Dissertation - Doctoral Making More Valid Estimates of Treatment Effect Using Observational Data in Uncommon Disease: The Warfarin in Scleroderma-associated Pulmonary Arterial Hypertension Model

Author

Sindhu Rose Johnson

Abstract

Objectives. The aim of this dissertation is to develop and apply methods to make more valid estimates of treatment effect using observational data in uncommon disease. The objectives were 1) using strategies that reduce the threat of potential biases on the elicited response, to develop and evaluate the feasibility, validity and reliability of a revised belief elicitation method for Bayesian priors; 2) to determine expert clinicians’ beliefs regarding the effect of warfarin on survival in systemic sclerosis associated pulmonary arterial hypertension (SSc-PAH) and idiopathic pulmonary arterial hypertension (IPAH) (expressed as prior probability distributions), and determine the importance of factors that influence experts’ use of warfarin for SSc-PAH and IPAH; 3) a) use data from experts to derive a propensity score in a Bayesian context, and, b) combine observed survival data from 2 large, inception cohorts with the prior probability distributions derived from experts, to evaluate the effect of warfarin on survival in SSc- PAH and IPAH.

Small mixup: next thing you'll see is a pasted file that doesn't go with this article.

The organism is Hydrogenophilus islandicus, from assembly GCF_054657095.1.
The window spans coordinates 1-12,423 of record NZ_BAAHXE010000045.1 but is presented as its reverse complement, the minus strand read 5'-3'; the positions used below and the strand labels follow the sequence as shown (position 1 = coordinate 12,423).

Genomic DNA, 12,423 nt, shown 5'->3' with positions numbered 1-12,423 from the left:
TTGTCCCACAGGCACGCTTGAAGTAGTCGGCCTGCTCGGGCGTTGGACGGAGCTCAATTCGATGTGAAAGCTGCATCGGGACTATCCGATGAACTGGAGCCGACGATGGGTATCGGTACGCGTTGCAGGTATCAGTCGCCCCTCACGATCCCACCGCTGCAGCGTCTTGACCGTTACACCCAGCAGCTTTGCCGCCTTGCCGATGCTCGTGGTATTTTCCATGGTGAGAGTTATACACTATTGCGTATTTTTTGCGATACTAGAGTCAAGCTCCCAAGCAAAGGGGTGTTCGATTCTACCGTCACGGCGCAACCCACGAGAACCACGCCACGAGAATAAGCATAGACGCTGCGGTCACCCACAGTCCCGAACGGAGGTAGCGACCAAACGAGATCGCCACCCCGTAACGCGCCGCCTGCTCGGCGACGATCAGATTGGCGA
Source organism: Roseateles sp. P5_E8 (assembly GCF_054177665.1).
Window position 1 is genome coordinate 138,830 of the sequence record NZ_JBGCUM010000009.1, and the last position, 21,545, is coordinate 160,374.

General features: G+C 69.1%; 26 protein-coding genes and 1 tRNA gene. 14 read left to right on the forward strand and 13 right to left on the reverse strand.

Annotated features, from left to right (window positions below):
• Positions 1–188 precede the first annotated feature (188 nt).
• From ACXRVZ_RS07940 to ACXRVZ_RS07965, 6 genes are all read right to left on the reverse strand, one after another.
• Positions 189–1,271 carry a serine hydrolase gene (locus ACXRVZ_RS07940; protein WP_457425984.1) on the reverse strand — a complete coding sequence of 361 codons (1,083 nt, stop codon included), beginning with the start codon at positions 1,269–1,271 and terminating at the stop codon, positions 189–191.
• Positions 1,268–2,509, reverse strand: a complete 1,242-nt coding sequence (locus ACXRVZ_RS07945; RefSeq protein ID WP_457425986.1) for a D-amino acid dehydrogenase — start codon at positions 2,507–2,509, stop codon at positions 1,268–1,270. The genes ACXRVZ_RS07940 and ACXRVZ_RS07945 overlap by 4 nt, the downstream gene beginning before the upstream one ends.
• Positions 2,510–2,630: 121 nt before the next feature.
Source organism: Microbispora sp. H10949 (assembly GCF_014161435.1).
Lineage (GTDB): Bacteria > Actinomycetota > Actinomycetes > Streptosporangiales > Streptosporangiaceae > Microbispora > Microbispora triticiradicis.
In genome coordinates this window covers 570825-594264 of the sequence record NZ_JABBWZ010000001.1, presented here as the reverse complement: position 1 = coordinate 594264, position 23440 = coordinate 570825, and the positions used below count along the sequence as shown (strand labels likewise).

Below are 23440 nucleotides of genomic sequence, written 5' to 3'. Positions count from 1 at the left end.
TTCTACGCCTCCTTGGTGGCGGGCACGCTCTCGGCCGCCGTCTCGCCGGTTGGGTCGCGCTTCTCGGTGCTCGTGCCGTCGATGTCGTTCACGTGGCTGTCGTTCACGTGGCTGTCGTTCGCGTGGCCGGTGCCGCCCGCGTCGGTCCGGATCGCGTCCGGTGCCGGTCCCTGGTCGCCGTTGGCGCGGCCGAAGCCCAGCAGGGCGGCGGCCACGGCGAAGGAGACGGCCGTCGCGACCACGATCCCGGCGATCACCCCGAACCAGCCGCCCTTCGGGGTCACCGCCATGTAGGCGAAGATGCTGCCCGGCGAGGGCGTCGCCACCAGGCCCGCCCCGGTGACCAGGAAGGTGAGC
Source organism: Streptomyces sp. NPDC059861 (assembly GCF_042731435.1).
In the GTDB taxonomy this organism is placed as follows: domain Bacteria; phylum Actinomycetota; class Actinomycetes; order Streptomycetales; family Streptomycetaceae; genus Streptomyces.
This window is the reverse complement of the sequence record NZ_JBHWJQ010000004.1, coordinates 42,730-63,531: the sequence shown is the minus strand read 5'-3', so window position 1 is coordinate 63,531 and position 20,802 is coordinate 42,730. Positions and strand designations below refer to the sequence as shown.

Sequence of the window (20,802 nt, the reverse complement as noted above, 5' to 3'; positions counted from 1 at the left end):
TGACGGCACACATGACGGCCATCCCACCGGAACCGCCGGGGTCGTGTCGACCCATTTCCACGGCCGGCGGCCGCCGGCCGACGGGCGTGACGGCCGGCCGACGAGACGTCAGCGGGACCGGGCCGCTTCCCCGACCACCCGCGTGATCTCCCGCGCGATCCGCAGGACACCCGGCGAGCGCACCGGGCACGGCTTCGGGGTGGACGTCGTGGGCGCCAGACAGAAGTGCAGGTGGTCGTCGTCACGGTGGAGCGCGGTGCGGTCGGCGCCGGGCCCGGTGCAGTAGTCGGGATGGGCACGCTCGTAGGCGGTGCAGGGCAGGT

Methods. The methods include systematic review of the literature, application of principles of psychometric science, cross-sectional elicitation of experts’ beliefs, analysis of retrospective observational cohort data with a survival outcome using propensity score modeling and Bayesian inference.

Results. I have developed a scientific method to quantifiably elicit experts’ beliefs in the form of Bayesian priors that can be included in models of treatment effect. This method incorporates strategies that reduce the effect of potential biases, and has demonstrable feasibility, validity and reliability. I have developed methods in a Bayesian framework to make propensity-score adjusted estimates of treatment effect using observational data with a survival end point. I have determined experts’ beliefs regarding the effect of warfarin on survival on SSc-PAH and IPAH, and have determined factors that influence experts’ use of warfarin in SSc-PAH and IPAH. Using these methods, I have found that warfarin has a low probability of improving survival in SSc-PAH and IPAH.

Conclusion. I have demonstrated that making more valid estimates of treatment effect using observational data of an uncommon disease can be successfully achieved. Given the low probability that warfarin improves survival in SSc-PAH and IPAH, and availability of other PAH therapies with demonstrable benefits, there is little role for warfarin in these patients.


Supervisor

Brian Feldman